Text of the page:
The Difference Between Tax Filing and Tax Planning

Published April 5th, 2021 

Reading Time: 4 minutes

Written by: The Zoe Team

By focusing on just filing their taxes, too many people miss out on the opportunity to tax plan strategically – and save!

Believe it or not, each year, American taxpayers combined overpay roughly $1 billion on their taxes. This money rightfully belongs in the taxpayers’ pockets, and it is the taxpayer’s job to make sure that they are not paying more than they are required each year. 

The Difference Between Tax Filing and Tax Planning

Most people only think about their taxes on one day every year. They use a one-size-fits-all tax software to plug in their income and choose to take a standard deduction. However, simply itemizing their taxes, or knowing which expenses to include on which form, could save individual taxpayers several hundred dollars on their taxes. By tax planning, you can become more strategic when tax filing, while also ensuring that you’re not paying more than what’s required on your taxes.

What is Tax Filing?

Tax filing is the process of filing your tax return. It takes place once a year and will determine if you owe money to the IRS or if you will be receiving a refund. Many taxpayers choose to file their taxes on their own. Others choose to have their financial advisor file their taxes for them. However, using a financial advisor still doesn’t mean that you are taking advantage of all the tax breaks available to you!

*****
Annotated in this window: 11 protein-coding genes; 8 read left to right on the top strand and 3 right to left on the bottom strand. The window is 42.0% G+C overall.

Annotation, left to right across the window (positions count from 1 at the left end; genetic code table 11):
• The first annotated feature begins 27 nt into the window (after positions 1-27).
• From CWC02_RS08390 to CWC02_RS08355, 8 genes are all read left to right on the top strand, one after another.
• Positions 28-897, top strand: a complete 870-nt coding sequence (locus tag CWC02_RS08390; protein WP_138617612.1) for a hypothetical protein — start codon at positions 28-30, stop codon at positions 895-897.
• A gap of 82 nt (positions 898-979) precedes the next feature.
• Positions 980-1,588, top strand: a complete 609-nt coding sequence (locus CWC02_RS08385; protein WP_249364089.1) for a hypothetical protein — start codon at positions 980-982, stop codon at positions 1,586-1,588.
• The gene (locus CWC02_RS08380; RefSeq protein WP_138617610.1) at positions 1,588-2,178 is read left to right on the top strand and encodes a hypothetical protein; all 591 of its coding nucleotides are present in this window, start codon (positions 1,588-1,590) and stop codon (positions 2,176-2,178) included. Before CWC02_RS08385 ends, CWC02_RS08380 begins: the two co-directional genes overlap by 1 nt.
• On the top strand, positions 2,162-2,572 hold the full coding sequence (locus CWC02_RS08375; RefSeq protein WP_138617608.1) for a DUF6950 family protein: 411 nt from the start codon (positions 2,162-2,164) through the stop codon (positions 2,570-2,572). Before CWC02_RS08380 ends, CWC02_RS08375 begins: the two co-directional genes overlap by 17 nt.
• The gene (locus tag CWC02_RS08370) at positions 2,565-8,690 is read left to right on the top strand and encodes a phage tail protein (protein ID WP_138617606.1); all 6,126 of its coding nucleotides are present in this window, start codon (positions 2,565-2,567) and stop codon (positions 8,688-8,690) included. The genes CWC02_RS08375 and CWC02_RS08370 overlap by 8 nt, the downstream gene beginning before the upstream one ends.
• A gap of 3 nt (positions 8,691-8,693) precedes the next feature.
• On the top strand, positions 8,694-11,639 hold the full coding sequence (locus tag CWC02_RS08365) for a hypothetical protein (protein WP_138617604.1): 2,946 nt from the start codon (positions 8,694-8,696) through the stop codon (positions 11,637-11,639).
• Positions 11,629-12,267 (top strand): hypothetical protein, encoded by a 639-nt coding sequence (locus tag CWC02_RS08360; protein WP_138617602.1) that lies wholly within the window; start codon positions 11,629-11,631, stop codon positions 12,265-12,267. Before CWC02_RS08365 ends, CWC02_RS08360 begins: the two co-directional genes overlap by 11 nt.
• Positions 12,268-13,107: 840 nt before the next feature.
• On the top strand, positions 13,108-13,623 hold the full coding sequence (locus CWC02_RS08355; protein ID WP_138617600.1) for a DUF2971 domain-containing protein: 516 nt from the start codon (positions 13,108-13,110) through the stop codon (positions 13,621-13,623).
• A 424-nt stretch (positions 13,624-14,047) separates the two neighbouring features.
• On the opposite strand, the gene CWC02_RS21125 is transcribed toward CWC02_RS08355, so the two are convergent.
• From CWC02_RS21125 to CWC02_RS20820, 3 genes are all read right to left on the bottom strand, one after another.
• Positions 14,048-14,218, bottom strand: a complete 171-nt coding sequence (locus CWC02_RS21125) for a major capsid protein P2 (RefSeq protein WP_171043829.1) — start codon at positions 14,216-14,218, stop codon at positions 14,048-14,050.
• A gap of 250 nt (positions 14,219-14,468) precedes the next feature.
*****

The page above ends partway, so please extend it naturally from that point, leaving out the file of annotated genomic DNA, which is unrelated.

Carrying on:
Some financial advisors or accountants simply plug in your income and ensure that you are filing on time and in accordance with state and federal laws. While this can help ensure that you are not subject to any tax penalties or tax law violations, it still does not guarantee that you aren’t overpaying. 

What is Tax Planning?

Every American income earner is required by federal law to pay taxes. That said,  there are plenty of tax breaks available in the U.S. tax code to make sure that you are not losing any of your income to unnecessary taxes. This process is tax planning.